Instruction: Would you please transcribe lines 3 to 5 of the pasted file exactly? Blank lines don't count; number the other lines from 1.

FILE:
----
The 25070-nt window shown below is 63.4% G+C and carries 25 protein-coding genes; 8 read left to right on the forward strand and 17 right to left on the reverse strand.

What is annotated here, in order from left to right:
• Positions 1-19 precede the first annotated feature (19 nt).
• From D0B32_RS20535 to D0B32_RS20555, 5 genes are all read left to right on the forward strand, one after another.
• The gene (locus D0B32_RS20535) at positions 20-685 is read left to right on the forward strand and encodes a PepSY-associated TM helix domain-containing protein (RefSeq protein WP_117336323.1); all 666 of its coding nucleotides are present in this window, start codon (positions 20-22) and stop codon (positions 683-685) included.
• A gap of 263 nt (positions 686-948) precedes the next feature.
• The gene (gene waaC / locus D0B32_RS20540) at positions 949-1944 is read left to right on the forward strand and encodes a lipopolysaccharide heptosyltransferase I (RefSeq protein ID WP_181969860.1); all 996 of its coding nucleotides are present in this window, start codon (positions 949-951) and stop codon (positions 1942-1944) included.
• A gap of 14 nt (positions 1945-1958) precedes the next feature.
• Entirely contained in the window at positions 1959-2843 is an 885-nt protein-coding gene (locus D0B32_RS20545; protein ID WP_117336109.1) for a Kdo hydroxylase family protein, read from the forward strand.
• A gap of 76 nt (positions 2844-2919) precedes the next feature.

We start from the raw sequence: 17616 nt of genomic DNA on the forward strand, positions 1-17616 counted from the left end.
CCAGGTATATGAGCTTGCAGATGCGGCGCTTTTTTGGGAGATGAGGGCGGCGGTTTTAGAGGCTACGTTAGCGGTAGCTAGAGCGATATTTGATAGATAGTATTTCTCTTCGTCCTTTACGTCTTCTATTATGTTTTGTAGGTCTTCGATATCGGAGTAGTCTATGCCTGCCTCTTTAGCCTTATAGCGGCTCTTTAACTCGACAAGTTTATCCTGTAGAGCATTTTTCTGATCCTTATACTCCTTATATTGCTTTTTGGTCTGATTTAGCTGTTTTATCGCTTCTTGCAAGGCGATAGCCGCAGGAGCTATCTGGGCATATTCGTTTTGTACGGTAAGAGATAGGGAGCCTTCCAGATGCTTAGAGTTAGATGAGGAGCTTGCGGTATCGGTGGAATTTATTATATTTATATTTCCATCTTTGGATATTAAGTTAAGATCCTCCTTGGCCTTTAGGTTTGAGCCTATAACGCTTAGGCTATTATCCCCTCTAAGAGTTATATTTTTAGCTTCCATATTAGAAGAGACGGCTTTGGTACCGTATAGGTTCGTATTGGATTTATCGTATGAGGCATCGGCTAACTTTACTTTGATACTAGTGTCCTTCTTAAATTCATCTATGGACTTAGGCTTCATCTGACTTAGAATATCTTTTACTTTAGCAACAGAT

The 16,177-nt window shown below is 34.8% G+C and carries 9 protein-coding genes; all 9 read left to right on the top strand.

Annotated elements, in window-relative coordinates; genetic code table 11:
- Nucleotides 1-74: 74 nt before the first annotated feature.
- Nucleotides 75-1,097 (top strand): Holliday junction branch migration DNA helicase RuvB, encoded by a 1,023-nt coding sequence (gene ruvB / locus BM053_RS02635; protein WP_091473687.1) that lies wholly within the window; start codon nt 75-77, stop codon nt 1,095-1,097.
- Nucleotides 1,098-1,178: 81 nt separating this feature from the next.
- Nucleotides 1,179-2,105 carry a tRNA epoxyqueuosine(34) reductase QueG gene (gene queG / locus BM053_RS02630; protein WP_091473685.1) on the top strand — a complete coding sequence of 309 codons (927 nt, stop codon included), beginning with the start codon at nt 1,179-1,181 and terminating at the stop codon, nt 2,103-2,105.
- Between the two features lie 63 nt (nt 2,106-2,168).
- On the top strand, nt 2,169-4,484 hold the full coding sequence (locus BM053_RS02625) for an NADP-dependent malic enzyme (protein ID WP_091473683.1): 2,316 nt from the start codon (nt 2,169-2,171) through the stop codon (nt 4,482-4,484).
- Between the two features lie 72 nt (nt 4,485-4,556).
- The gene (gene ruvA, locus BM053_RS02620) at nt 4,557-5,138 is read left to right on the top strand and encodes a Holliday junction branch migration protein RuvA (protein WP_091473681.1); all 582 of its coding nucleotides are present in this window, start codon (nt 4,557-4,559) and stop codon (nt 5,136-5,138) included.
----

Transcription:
• Positions 1-19 precede the first annotated feature (19 nt).
• From D0B32_RS20535 to D0B32_RS20555, 5 genes are all read left to right on the forward strand, one after another.
• The gene (locus D0B32_RS20535) at positions 20-685 is read left to right on the forward strand and encodes a PepSY-associated TM helix domain-containing protein (RefSeq protein WP_117336323.1); all 666 of its coding nucleotides are present in this window, start codon (positions 20-22) and stop codon (positions 683-685) included.